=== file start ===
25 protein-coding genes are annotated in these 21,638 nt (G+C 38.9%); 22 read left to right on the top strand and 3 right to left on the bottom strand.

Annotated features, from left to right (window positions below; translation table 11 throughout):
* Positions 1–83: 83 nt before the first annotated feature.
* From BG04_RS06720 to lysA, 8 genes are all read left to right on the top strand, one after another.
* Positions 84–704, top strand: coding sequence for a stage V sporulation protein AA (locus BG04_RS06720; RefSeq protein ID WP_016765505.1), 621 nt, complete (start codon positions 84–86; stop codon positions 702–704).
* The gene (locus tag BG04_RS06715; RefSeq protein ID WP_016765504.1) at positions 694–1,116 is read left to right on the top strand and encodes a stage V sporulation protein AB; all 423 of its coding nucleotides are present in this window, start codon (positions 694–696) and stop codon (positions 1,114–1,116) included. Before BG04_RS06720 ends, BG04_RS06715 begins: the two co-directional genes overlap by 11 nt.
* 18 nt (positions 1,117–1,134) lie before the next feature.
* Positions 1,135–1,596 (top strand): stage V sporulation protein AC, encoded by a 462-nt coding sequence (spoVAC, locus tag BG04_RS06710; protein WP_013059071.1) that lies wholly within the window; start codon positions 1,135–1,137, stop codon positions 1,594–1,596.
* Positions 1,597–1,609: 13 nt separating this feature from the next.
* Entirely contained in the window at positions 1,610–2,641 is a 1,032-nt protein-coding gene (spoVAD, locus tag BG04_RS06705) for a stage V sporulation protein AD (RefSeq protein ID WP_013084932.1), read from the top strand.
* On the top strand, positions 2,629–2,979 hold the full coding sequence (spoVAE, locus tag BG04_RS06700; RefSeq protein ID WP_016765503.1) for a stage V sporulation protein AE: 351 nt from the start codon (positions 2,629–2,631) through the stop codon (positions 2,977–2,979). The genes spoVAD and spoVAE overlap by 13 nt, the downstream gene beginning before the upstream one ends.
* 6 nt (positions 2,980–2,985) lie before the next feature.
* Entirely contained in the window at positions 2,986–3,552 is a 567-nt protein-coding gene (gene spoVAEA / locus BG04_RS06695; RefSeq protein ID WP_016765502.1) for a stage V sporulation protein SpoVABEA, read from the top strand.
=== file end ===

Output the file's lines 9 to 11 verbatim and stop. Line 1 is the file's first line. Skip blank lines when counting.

* Positions 1,597–1,609: 13 nt separating this feature from the next.
* Entirely contained in the window at positions 1,610–2,641 is a 1,032-nt protein-coding gene (spoVAD, locus tag BG04_RS06705) for a stage V sporulation protein AD (RefSeq protein ID WP_013084932.1), read from the top strand.
* On the top strand, positions 2,629–2,979 hold the full coding sequence (spoVAE, locus tag BG04_RS06700; RefSeq protein ID WP_016765503.1) for a stage V sporulation protein AE: 351 nt from the start codon (positions 2,629–2,631) through the stop codon (positions 2,977–2,979). The genes spoVAD and spoVAE overlap by 13 nt, the downstream gene beginning before the upstream one ends.